It seems I've gotten a little bit of site heat for being a "Kobe hater", someone who unfairly points out aspects of Kobe's game and competitive psyche that could be problematic for the team's ultimate success going forward. My general view that superstars - and Kobe is a superstar of the first order - are very difficult to handle on the downside of their careers, and downsides inevitably occur as much as we don't want them to. The tremendous drive that made them supremely dominant is seldom if ever tempered by their diminishing skills, and at the very least Kobe facing his own mortality at some point is going to a challenge for this team.
But Kobe-fans say "Hey, maybe so, but we are a LONG way away from that. Kobe is still in his prime!" The question of prime is an interesting one. I think that we have to take a closer look and see that Kobe game has gradually become, transformed partly by personnel, partly by design, and also partly by game. If we look at the long view we will see that he steadily has become less efficient while increasingly anchoring more and more of the offense. And not insignificantly he is currently 19th in All Time minutes played in the NBA at 42,377. Only Garnett and Kidd are active players above him, players well past their physical glory. This being said we still are expecting top tier major "Kobe" production from him with this new super team that Mitch has assembled.
Below is a breakdown of Kobe's performance over the last 5 years beginning in 2007-2008 when we reacquired Fisher and began the Kobe and Gasol, Bynum Era. If we are going to think about what challenges the Kobe and Dwight Era faces we at least have to look at how his game has been changed the last 5 seasons.
What is most important here is that in almost every category the transformation is progressive. Again, this could be due to several factors (team construct, coach design, personal psychology, need and of course age as well). But we can see what is happening. The two dotted lines perhaps indicate it most succinctly. His Usage has gradually gone up while his True Shooting % has gone down. He has taken more and more of the offense on his shoulders and each year become more inefficient.
The other trends also suggest what is happening. The % of his shots that are qualified as jumpers by 82 games has steadily risen, as has the percentage of shots in "crunch" situations and with 4 seconds or less left on the shot clock, while his Assist rate has decline. One does not have to make this his fault, but one does have to recognize that for 5 years this has been happening. This is not an aberrant year or two.
One can look at this a few ways in the light of the Laker team roster rebuild. Kobe has unfairly had to carry the burden of this offense, bravely through injury and tired legs and of course his efficiency suffered. He took more jumpers because the lane was stuffed with twin towers, and become there was no dependable finisher he kept having to take low percentage shots with only a few seconds left. Now with playmakers and scoring everywhere Kobe will finally be relieved of this burden and will flourish like a guy on vacation.
There is another take. When players start settling for jumpers it is because their legs are going, something that happens with age and injury. Kobe's minutes are historic and while he definitely has spurts of spring in his step the developmental arc in his game suggests he will continue to shoot more jumpers and his TS%, 3pt% and FG% will continue to degrade. Because of Kobe's fierce determination you are probably not going to see a steep drop off, but the trend in this direction has been holding for 5 years. While it once may have been a result of team design, age is likely starting to taking its effect.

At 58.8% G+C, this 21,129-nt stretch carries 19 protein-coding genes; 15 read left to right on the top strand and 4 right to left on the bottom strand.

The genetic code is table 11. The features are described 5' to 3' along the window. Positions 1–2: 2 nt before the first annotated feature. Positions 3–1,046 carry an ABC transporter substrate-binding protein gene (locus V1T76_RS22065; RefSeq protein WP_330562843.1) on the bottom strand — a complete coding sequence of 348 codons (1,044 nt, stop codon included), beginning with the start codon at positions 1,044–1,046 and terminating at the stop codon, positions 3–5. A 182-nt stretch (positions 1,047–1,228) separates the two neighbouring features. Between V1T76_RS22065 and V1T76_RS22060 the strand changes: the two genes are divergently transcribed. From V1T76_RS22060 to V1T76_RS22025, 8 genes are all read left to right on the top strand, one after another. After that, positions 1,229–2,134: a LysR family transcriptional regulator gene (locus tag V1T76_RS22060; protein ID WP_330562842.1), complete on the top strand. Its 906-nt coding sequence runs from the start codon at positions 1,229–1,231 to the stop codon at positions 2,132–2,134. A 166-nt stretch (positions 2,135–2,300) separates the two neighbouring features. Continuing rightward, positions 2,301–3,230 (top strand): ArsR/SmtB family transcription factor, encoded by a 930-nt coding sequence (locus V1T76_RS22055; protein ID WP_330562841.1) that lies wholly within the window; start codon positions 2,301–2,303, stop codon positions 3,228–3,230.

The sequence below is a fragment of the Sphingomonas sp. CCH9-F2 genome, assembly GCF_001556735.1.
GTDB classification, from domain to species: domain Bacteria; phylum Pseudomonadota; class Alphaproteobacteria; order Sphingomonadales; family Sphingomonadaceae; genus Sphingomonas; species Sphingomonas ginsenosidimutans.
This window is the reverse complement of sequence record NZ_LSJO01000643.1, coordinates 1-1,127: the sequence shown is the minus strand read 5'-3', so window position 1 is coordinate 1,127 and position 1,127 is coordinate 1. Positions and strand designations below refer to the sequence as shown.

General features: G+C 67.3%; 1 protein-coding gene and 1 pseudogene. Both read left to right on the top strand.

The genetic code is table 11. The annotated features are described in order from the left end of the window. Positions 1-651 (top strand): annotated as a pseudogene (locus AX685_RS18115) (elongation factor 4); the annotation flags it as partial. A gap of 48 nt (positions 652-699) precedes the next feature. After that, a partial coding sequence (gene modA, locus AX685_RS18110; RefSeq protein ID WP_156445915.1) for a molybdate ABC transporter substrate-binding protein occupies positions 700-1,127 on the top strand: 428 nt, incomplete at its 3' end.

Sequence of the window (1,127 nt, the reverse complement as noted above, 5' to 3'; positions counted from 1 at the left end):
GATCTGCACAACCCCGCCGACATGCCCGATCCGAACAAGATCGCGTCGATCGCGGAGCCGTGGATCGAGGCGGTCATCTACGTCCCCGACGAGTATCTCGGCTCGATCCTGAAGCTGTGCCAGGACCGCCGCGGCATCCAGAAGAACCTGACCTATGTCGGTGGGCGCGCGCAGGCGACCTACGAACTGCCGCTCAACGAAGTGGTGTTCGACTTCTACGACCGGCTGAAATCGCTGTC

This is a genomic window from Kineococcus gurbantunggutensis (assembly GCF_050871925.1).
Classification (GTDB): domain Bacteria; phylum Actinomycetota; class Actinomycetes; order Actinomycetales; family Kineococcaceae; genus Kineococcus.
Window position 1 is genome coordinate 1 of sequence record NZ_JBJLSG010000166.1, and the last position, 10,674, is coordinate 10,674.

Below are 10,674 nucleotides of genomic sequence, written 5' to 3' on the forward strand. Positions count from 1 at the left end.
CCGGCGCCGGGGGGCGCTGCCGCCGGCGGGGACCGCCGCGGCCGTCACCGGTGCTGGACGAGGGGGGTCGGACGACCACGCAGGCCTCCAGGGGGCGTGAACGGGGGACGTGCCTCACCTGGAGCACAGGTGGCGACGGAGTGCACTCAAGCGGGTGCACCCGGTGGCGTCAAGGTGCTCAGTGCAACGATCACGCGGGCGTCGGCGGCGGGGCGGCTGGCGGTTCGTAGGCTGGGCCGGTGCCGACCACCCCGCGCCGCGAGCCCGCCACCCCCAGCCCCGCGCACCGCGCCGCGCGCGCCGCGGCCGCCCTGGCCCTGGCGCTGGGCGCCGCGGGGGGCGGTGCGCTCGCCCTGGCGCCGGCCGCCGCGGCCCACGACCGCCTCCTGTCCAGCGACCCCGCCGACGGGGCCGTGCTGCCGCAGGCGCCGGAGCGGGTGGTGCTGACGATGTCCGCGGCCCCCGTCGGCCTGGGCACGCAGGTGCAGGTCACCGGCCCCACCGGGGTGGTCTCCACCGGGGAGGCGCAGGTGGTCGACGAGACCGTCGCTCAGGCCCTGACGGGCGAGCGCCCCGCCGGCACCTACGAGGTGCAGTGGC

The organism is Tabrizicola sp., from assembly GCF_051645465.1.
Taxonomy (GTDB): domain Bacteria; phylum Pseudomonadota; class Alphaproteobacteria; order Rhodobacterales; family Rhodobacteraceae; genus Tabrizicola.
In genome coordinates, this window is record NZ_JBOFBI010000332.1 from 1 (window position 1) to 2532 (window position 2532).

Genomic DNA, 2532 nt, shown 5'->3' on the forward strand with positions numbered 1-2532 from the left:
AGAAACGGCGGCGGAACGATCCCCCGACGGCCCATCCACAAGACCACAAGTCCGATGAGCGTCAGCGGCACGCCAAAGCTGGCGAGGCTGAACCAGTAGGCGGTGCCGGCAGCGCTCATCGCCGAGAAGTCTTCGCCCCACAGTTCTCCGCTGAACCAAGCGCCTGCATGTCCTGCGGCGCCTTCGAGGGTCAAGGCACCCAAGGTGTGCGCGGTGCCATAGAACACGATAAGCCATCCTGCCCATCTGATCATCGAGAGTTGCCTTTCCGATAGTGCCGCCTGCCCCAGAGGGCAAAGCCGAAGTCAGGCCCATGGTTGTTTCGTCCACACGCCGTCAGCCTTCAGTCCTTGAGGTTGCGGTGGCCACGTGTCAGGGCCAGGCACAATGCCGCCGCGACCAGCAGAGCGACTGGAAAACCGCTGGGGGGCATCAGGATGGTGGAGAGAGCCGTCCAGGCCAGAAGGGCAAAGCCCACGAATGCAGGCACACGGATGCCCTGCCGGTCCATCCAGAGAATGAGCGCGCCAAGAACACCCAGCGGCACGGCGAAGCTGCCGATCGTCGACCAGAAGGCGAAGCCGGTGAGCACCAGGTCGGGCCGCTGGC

An additional factor is psychology. We can't really tell if Kobe has taken on more and more of his hero-ball role because had to, or because he wants to, but in either case this is a pattern that has developed for 5 seasons, and deep patterns of play that last half a decade are hard to change. It may very well be that Dwight dunking and Nash dishing will really provide a relief for Kobe, but when losses start coming, or the playoffs tighten the throat, usually one reverts to what is most ingrained. And for Kobe it is the firm and unrivaled belief: "I can hit that shot"...and usually he can.
...But at a rate less efficient each year.
People misunderstand perhaps my desire to look starkly at Kobe. Kobe is great. How different it would have been if he had come up with a "Kareem" and not a Shaq. He has had to carve out his greatness beginning as a very young man one tight jawed moment after another, one heroic fall away at a time. And it isn't as if he can't grow and have a terrific final act to his career. But we have to see this as his final act. He has been lifting and carrying this team for 5 years now, more and more despite his minutes and age. You don't just plug in a great ball dominant PG (older) and the most explosive two-way big man since The Dream, and assume the guy who has been holding the team on his shoulders is going to just meld into a new offense, even if he has the greatest desire to do so.
With two bright passers in Gasol and Nash, two intimating defensive forces in Metta World Peace and Howard, two league MVPs thirsting for historic rings, and a stocked bench, it would seem that all the pieces are here for something special. As has been the case for some time now, this team will go only as far as Kobe can take them, Kobe the leader, Kobe the team maker.